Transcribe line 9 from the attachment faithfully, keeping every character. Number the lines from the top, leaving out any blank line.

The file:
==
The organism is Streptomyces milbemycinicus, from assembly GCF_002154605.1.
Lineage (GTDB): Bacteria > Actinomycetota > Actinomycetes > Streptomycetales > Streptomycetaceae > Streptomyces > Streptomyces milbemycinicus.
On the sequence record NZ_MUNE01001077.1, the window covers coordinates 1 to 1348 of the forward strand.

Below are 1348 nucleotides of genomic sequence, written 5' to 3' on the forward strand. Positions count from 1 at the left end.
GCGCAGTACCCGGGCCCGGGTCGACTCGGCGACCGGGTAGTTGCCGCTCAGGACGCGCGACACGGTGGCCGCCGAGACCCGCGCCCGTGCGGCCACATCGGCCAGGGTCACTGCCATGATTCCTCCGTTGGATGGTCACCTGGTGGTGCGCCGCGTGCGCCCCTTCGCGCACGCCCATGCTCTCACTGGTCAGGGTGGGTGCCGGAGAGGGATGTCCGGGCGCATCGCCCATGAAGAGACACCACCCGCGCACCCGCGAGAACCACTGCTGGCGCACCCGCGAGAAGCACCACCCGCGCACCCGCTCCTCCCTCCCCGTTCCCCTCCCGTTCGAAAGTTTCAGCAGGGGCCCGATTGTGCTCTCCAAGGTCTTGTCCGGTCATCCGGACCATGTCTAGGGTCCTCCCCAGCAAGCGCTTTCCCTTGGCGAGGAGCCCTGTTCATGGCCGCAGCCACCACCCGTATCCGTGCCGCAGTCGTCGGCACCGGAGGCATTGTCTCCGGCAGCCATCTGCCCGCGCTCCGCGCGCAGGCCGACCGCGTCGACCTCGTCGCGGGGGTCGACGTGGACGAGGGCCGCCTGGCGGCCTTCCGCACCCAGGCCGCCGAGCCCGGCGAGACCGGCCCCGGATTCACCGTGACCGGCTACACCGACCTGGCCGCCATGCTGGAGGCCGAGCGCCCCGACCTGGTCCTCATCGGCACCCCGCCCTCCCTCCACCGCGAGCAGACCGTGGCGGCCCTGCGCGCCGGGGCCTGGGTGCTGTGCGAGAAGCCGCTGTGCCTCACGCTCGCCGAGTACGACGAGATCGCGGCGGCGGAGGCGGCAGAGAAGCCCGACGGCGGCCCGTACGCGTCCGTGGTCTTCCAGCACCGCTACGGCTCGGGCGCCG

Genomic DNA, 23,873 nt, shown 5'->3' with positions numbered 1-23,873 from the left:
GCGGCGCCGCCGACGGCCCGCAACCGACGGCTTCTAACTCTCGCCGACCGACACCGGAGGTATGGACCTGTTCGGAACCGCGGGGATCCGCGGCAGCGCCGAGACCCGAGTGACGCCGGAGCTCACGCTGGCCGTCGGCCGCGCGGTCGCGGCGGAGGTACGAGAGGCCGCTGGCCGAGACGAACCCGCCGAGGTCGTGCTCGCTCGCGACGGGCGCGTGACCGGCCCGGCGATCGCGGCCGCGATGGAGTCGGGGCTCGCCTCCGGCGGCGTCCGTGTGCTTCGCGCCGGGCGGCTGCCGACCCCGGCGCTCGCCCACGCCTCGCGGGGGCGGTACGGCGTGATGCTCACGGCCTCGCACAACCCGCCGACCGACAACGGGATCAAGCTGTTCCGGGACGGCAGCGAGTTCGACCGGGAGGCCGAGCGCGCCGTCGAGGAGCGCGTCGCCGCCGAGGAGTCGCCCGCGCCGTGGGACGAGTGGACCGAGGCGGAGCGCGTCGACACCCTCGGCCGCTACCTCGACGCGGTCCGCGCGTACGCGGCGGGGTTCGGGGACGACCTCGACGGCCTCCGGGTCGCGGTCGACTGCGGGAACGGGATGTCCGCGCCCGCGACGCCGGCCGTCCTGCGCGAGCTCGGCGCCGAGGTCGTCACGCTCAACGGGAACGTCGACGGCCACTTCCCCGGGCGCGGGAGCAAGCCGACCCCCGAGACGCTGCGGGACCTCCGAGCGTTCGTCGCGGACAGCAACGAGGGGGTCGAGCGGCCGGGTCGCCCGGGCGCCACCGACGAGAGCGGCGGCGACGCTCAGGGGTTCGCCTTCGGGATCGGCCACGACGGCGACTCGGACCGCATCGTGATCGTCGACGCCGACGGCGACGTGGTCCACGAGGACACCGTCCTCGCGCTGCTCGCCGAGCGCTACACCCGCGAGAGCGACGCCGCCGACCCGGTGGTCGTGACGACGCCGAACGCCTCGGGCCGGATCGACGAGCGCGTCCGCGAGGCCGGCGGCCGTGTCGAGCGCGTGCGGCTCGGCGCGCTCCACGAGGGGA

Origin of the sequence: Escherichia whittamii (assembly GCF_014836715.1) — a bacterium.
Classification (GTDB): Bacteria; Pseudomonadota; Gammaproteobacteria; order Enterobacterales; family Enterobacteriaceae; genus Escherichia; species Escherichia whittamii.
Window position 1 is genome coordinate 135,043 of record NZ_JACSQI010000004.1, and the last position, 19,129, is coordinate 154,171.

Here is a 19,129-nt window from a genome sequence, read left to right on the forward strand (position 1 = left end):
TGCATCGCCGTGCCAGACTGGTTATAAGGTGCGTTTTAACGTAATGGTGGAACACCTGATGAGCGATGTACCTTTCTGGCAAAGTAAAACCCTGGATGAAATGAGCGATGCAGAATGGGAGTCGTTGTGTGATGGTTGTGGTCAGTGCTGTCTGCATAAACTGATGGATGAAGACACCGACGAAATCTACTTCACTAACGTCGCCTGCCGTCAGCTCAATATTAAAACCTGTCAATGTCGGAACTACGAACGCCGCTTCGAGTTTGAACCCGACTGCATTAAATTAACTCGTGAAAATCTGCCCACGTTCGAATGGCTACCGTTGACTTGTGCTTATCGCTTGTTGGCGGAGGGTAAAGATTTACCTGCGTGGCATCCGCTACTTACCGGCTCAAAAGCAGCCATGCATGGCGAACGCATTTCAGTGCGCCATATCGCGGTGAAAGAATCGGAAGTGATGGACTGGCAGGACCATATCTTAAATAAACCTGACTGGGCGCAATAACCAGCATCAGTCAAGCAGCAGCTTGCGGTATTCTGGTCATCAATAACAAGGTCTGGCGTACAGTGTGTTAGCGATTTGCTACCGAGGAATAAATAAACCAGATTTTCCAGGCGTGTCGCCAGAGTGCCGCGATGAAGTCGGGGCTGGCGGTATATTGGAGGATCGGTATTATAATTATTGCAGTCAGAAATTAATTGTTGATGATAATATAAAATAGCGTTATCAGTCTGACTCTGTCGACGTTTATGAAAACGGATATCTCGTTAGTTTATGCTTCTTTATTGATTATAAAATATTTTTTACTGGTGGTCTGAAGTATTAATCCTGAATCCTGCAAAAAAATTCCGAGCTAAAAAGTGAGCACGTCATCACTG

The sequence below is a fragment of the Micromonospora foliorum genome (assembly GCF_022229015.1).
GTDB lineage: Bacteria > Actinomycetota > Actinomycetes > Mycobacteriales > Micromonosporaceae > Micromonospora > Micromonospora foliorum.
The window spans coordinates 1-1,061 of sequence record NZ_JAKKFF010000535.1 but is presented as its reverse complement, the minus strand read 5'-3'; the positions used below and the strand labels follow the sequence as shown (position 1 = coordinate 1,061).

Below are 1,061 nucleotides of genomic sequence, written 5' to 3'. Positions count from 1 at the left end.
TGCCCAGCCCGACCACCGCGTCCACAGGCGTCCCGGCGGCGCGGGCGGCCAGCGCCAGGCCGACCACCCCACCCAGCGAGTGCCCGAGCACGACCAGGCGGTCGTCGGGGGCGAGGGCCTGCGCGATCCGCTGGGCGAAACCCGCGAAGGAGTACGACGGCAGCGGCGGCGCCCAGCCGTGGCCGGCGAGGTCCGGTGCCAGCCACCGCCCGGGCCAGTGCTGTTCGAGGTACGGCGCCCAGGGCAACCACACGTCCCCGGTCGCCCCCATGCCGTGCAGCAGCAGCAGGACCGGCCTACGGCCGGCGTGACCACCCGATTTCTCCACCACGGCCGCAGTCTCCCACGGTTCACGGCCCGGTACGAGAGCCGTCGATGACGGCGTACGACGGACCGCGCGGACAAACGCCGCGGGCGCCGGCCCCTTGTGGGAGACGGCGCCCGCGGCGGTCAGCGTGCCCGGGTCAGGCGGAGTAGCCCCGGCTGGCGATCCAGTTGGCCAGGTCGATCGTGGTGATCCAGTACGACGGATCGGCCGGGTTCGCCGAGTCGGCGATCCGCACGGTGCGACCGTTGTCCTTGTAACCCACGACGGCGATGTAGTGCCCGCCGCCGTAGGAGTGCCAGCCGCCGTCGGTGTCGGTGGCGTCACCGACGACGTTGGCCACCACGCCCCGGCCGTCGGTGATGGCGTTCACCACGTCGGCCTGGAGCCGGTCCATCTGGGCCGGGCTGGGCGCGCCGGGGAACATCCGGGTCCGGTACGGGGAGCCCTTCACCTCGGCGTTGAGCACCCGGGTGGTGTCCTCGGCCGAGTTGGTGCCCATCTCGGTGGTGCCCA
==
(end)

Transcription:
Classification (GTDB): Bacteria; Pseudomonadota; Gammaproteobacteria; order Enterobacterales; family Enterobacteriaceae; genus Escherichia; species Escherichia whittamii.